Switched medications sooner

While no one knew it at the time, perhaps if I’d been following news about my disease, I’d have opted to switch medications sooner. While many of the highly effective treatments didn’t exist early on in my diagnosis, they did come out while I was still on the old standbys. We know now that treating with one of the highly effective treatments can make a massive difference if taken early on. I really think if I’d gotten on one of these medications when they first were available, I wouldn’t be disabled today.

Stayed on treatment

Speaking of treatments, if I could possibly change something, it’d be to maintain my treatment and make sure I followed the schedule for my medication. I went through a period where I didn’t have insurance and couldn’t take a disease-modifying drug. While I wouldn’t change the reasons for that, I have no doubt it impacted me later in life. Along with that, I wasn’t always faithful to my injection schedule even when I was on treatment. While on a once-a-day injection, I’d often skip days because I forgot or was simply too tired or simply couldn’t mentally handle injecting myself one more time. Sometimes I’d even then follow that up with multiple injections on one day to make up for it. I was stupid. If a daily injection was trouble for me, I should have sought out something different. The frequency and ease of taking your treatment are factors that are every bit as important as efficacy because if you don't take it as intended, then you have no real hope for it to work.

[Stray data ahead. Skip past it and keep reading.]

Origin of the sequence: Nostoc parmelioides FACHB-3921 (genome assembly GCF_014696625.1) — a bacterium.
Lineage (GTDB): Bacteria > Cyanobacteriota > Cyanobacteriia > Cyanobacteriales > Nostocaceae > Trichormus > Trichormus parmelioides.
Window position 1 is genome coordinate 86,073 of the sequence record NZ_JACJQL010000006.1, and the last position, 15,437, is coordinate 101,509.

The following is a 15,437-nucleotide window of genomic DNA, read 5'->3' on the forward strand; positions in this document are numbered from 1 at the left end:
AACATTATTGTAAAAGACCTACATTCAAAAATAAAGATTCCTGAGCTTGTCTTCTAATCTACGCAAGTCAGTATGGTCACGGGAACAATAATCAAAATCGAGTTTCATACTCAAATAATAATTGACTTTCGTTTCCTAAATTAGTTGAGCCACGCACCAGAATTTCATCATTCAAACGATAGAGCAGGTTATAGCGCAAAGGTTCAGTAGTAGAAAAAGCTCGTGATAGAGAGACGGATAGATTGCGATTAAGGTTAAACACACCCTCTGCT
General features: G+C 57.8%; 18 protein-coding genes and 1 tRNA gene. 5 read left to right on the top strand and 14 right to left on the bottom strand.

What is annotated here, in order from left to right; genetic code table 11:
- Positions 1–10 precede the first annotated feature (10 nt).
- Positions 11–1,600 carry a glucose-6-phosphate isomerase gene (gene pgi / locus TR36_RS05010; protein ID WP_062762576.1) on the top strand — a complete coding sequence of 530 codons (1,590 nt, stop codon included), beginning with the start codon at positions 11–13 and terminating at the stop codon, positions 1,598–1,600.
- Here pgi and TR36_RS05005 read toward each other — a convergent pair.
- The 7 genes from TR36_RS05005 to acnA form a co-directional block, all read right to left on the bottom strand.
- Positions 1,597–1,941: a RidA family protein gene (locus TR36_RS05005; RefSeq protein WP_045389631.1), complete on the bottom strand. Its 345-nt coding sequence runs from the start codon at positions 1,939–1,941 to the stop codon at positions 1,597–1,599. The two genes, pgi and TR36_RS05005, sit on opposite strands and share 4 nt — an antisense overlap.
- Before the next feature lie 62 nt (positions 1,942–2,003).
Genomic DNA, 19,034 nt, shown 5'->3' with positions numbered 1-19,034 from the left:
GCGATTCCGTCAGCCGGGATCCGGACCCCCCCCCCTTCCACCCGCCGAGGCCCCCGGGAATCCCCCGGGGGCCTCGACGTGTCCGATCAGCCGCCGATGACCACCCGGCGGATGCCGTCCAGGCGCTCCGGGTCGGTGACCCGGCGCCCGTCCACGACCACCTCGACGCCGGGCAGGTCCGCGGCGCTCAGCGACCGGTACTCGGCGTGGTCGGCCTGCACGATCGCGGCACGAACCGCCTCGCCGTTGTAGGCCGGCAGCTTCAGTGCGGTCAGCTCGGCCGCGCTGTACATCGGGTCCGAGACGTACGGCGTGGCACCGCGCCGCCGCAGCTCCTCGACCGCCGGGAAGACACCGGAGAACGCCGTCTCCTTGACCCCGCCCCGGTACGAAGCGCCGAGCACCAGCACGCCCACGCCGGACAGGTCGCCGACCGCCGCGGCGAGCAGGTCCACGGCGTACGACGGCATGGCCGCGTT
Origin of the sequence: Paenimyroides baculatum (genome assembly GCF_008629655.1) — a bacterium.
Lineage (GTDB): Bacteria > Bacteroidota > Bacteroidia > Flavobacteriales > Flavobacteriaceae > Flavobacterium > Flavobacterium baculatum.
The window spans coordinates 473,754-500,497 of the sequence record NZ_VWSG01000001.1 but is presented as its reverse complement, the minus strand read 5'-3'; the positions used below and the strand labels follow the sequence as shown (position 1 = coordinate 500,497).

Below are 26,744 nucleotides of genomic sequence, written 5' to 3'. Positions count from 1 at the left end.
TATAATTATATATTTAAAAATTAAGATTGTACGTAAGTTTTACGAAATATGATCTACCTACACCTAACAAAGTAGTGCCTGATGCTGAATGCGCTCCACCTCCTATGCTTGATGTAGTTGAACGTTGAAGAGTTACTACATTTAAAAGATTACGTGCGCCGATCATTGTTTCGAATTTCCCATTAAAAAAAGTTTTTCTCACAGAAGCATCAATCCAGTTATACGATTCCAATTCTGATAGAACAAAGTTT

Realized feeling good doesn’t mean I am good

Another thing that I really wish I’d done differently was to make sure I really understood that just because I felt and looked good, didn’t mean I was OK. This very much relates to staying on treatment but it can impact other decisions as well. Looking back, the times that my disease progressed and did the most damage were times when I felt at my best. Silently, MS lurked inside of me and damage was occurring, but while this was going on, I was in peak physical shape and felt fantastic. It wasn’t until much later, when the damage had become severe that I knew what was going on. So if I could, I’d go back and remind myself that how I feel at any given moment has nothing to do with what the disease is doing inside of me.

As always, MS is one of those diseases where we are all a little different. We can have so much in common, yet so much different in the way the illness impacts each of us. These were just a few changes I’d make if I had to relive my life with the knowledge I have now. What are some things you’d do differently?

Thanks so much for reading and feel free to share! As always, I would love to hear about your experiences in the comments below!


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This article represents the opinions, thoughts, and experiences of the author; none of this content has been paid for by any advertiser. The team does not recommend or endorse any products or treatments discussed herein. Learn more about how we maintain editorial integrity here.